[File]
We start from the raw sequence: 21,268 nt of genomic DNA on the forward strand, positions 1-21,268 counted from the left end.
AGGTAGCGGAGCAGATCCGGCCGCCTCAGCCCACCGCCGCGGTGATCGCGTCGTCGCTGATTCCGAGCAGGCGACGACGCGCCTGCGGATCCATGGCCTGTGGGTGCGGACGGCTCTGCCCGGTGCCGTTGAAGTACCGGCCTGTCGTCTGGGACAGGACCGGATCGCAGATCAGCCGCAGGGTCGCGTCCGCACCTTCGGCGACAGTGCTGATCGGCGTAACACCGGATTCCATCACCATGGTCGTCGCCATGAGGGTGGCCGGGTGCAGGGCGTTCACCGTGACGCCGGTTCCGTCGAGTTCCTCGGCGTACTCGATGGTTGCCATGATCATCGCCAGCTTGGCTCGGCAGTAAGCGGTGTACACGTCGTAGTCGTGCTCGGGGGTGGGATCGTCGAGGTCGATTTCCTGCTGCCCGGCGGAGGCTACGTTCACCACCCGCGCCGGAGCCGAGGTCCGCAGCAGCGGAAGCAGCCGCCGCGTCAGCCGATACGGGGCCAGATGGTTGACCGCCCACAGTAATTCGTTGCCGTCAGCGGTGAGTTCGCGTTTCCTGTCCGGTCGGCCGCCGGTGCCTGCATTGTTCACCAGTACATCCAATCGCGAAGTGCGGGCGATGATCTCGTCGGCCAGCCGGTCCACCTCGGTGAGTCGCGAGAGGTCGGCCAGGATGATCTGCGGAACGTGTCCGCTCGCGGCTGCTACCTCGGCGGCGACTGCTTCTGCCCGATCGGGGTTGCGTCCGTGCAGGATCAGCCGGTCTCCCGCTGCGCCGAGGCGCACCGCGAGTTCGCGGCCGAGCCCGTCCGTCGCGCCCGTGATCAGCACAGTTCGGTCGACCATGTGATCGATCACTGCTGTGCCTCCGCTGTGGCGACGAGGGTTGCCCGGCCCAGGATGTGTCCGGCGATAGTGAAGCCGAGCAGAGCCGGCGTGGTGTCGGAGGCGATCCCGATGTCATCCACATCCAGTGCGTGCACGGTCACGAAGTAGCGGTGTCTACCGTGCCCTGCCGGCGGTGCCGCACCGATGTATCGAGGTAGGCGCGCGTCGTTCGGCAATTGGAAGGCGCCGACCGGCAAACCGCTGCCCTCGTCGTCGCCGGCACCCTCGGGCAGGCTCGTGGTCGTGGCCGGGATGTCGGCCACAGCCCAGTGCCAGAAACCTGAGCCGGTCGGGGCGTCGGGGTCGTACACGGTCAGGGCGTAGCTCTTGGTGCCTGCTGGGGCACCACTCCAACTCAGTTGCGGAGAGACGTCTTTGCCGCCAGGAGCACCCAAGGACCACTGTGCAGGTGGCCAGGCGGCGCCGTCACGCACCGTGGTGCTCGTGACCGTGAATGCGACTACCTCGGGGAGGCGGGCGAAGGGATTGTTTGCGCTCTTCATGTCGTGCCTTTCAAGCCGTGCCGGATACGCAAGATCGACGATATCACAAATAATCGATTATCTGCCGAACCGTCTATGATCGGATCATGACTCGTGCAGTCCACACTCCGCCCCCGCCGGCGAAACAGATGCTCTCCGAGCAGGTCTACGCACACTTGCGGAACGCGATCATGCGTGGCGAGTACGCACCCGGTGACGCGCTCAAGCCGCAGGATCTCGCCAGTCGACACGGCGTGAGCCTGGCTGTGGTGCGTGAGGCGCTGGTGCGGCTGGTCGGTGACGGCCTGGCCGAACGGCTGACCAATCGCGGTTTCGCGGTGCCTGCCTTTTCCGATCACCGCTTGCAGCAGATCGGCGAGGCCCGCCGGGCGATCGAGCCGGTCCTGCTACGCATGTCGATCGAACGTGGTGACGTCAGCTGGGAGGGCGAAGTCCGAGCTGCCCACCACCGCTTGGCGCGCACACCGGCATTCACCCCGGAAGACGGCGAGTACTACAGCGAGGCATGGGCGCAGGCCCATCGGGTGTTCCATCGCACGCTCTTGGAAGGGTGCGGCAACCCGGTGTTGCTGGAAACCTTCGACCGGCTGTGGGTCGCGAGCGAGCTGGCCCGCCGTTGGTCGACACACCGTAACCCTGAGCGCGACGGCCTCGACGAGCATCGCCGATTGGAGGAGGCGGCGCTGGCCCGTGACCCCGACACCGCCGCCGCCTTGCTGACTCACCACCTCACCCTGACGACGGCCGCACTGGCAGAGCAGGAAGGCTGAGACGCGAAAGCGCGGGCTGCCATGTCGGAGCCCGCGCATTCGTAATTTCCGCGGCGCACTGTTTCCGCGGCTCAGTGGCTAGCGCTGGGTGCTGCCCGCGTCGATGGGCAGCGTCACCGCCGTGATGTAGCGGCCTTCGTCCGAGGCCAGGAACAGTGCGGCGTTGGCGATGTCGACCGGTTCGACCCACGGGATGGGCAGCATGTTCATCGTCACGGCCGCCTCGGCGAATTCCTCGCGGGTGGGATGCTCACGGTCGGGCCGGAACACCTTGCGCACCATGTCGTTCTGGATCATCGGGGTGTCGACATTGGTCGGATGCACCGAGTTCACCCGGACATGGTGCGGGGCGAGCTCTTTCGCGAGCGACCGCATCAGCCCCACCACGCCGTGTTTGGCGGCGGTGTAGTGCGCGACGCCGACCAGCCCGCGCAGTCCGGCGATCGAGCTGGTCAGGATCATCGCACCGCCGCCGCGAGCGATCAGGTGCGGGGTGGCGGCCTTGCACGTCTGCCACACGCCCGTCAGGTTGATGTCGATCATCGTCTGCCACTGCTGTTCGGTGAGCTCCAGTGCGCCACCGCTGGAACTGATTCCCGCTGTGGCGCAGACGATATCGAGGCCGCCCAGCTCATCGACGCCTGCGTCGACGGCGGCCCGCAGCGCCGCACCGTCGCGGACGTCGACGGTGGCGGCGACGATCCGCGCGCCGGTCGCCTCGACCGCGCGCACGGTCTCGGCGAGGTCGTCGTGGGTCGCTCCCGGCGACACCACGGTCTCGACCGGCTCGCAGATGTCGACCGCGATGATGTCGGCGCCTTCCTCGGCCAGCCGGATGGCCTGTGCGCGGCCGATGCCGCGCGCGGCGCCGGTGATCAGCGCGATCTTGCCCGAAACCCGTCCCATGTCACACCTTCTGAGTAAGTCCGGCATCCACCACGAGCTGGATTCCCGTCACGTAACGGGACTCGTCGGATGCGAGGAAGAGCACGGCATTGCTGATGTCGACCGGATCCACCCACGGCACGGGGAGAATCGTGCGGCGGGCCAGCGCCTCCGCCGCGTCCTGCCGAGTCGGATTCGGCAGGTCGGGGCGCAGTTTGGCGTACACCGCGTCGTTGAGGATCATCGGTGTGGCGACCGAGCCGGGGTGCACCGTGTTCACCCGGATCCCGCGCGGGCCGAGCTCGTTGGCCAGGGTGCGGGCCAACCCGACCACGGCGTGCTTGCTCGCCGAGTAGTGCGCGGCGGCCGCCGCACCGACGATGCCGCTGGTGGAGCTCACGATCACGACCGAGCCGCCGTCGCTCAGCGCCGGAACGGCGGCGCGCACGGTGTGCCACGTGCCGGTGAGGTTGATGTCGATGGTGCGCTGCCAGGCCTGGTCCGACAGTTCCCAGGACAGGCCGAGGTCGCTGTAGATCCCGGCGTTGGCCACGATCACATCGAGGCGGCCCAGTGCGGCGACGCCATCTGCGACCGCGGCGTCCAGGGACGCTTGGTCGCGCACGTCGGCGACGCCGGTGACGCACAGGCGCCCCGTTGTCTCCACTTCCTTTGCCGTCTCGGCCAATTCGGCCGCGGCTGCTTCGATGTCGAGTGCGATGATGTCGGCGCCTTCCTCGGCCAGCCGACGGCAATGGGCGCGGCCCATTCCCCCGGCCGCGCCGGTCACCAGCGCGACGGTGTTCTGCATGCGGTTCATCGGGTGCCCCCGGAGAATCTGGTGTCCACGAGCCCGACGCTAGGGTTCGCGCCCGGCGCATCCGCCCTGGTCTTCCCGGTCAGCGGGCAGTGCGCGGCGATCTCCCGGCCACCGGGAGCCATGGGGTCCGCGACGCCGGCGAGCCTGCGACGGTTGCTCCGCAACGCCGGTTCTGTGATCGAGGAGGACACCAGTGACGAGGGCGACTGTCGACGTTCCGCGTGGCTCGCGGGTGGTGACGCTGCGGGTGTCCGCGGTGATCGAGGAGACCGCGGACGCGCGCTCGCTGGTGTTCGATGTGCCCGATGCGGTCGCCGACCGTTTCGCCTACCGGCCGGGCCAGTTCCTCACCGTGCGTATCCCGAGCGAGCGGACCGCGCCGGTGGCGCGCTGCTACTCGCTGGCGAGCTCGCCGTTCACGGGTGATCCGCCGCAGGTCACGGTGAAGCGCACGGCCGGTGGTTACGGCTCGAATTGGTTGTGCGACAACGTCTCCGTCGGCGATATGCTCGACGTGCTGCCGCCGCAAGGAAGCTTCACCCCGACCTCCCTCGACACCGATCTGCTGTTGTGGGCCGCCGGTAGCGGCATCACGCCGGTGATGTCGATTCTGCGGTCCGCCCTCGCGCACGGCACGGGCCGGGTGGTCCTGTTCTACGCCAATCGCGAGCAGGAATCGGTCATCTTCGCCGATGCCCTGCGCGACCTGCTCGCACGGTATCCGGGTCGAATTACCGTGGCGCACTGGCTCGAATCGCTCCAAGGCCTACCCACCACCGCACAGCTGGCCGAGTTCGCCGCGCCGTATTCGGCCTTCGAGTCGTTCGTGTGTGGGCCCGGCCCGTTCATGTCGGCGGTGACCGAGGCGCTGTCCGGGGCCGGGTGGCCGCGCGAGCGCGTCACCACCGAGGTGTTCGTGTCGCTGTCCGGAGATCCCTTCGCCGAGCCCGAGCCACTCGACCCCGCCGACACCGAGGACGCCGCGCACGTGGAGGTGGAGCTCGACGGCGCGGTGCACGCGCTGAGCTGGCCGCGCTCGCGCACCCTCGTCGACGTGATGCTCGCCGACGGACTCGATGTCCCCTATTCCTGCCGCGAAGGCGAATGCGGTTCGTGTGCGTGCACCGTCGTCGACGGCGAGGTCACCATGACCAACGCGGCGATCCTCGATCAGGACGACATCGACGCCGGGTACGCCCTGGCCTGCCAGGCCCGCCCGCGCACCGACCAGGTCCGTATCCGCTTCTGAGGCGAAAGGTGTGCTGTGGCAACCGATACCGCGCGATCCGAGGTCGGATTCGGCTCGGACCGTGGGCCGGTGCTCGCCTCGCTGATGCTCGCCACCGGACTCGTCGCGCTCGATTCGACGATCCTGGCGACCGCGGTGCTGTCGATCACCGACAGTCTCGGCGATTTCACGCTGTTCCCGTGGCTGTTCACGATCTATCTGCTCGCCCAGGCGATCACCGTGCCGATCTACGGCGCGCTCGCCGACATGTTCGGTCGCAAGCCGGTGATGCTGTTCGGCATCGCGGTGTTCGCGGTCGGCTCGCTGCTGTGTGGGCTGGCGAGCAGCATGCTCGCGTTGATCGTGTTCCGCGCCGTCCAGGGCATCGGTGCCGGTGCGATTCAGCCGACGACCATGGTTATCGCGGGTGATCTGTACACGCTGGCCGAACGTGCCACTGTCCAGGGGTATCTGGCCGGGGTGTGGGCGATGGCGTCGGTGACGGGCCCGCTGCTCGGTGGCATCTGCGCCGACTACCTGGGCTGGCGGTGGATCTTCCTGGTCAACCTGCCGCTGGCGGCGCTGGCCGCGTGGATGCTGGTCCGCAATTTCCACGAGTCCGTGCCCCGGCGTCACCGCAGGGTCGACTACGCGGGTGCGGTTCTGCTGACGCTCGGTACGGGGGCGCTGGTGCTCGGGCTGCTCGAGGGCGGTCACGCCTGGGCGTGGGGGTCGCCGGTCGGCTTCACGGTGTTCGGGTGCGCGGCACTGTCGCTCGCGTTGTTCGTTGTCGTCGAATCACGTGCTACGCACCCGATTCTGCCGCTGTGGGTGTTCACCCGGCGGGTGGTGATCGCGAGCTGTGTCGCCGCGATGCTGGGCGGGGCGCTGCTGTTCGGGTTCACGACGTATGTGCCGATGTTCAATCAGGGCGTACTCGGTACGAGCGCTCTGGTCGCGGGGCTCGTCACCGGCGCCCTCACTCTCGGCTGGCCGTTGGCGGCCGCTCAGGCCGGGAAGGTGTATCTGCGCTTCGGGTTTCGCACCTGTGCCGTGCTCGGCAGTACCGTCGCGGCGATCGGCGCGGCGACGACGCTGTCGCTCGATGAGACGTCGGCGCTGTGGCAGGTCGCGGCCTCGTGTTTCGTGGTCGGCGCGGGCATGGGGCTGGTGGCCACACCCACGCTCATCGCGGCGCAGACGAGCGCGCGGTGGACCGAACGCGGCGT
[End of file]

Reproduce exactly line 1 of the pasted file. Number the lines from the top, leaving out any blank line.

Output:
We start from the raw sequence: 21,268 nt of genomic DNA on the forward strand, positions 1-21,268 counted from the left end.